To me, this is rather poor educational practice.  One would think those most struggling would get most attention.  Nearly every teacher, administrator, and even educational consultant I have spoken with about this agrees with me, often with a "what can you do" shrug of their shoulders.  But they all, particularly the administrators and consultants, say in so many words, "Well, this is the reality of education these days."  It's a topsy-turvy, mad, mad, mad, mad world.


Friday, March 20, 2015

My Mission Statement

If there is one principle, one guiding concept for my life, I would hope that it is summed up in the word, "and Justice for All."  I have tried, as much as is within my feeble power, to bring about some measure of justice in the world. I hope that because I have lived, that the realm of Justice has been expanded at least somewhat.

This principle has guided the career decisions I have made as an urban school teacher in one of the poorest attendance zones in the state of Oklahoma.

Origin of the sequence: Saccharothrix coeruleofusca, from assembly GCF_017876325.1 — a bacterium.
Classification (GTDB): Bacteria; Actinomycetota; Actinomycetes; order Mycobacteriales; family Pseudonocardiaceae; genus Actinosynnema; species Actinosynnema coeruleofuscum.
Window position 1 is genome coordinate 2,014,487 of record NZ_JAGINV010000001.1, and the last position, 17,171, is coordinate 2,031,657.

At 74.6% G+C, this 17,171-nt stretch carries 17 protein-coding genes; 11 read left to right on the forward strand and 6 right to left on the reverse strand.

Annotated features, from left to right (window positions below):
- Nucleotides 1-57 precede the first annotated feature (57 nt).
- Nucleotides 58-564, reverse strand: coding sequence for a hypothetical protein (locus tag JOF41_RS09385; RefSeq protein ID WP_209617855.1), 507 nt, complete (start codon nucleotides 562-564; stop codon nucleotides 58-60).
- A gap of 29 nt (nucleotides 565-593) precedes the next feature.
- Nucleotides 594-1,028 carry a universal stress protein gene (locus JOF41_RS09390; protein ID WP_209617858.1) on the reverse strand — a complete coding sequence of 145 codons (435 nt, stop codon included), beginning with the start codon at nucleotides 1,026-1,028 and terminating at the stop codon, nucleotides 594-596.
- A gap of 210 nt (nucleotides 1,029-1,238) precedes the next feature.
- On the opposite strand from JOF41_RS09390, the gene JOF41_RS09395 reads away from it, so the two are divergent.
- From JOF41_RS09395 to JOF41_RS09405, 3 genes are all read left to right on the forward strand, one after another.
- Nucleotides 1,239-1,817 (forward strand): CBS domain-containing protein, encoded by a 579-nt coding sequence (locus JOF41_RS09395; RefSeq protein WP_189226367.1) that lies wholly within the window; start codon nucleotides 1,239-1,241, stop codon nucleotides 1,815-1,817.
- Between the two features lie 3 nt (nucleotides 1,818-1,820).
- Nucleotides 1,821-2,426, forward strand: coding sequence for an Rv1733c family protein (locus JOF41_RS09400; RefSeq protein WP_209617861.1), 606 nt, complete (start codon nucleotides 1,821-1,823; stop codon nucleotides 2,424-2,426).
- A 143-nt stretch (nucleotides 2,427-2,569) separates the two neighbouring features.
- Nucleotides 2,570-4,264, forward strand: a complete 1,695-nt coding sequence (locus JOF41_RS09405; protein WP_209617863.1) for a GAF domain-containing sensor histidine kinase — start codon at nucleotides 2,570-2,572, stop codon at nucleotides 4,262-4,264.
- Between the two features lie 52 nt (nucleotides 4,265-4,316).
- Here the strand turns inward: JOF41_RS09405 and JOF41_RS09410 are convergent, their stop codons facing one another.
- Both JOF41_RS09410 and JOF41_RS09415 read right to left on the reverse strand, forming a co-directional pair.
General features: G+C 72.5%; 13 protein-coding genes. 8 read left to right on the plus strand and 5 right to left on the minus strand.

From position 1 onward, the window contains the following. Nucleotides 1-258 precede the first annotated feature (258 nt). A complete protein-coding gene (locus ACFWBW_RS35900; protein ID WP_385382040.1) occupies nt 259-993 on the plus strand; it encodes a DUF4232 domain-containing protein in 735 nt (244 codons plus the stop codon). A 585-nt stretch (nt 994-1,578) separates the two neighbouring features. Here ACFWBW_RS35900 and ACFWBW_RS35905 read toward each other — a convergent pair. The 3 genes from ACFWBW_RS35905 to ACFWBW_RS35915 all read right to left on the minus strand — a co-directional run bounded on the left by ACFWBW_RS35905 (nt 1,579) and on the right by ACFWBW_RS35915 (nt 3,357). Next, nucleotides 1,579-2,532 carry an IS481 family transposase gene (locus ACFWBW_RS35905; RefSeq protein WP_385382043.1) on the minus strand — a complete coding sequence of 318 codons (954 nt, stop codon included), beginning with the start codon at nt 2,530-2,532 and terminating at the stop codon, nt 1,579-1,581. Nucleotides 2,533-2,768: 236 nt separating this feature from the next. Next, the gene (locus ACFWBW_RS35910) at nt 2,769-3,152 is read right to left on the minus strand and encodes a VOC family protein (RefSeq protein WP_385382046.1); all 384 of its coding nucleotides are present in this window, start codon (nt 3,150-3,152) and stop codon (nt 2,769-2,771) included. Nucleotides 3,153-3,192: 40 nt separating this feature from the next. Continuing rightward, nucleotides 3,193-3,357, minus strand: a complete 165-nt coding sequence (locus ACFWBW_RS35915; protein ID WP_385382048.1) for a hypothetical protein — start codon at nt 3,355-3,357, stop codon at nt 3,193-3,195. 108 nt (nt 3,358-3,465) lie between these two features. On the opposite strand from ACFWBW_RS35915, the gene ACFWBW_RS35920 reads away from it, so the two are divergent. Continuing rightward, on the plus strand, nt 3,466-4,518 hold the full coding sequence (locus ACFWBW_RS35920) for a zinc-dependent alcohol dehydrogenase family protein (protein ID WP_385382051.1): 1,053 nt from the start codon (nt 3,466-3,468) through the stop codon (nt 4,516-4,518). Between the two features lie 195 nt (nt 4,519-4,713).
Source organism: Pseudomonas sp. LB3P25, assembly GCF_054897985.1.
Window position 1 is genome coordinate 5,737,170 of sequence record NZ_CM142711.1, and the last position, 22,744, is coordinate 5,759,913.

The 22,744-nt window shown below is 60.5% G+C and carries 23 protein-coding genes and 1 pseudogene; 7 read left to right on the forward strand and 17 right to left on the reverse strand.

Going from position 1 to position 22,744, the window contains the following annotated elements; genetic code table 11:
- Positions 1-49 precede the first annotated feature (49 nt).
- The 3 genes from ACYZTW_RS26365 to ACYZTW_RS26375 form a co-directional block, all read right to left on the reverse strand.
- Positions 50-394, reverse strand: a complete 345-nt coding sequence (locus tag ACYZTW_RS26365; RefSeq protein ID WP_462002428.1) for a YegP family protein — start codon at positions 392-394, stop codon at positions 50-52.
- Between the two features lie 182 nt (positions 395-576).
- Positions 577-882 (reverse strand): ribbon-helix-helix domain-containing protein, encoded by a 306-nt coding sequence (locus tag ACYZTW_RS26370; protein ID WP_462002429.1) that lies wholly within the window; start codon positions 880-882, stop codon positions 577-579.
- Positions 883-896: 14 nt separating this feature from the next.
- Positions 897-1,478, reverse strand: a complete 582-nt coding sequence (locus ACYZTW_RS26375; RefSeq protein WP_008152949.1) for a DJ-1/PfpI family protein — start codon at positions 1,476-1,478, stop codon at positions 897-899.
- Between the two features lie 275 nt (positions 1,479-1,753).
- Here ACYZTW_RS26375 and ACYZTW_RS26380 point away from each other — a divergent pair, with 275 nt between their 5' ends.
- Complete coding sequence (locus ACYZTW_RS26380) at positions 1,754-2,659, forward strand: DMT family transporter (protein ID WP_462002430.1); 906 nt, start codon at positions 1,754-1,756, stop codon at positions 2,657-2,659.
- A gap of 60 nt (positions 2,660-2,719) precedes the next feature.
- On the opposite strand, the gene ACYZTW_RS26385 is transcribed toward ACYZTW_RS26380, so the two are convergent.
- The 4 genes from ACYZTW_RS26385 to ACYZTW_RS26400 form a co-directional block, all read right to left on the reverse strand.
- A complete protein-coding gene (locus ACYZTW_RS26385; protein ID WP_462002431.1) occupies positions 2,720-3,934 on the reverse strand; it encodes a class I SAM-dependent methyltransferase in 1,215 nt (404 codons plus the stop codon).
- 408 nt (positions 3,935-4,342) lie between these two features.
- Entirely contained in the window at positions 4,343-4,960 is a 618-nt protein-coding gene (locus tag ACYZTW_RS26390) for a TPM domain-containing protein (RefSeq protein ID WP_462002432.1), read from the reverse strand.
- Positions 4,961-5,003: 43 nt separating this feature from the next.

It has guided my voting, which is by and large for candidates of the Democratic Party, the party that most nearly mirrors my concept of Justice.

It has guided, in the main, my consuming habits meaning that whenever I have a choice, I buy locally. I also try to buy as much Fair Trade as I can when I cannot buy locally.

And it has guided the choices I have attempted to make in regards to the environment, conserving as much as possible, living with a little carbon footprint as I can manage.

I know that this sounds pretentious, but it is my choice.  I try not to judge those who may live different than I. ("Judge not, but discern to your heart's content.") I simply wish to affirm to myself, to challenge myself to live up to my stated life's principles. 

That's my motto. What's yours?

Thursday, March 19, 2015

Attacking Teacher Unions

The Oklahoma legislature, a group that seeks new ways to embarrass those of us who live here, is getting ready to pass a law denying teachers in the Oklahoma Education Association (OEA) and the American Federation of Teachers (AFT) the right to have their union dues deducted from their paychecks.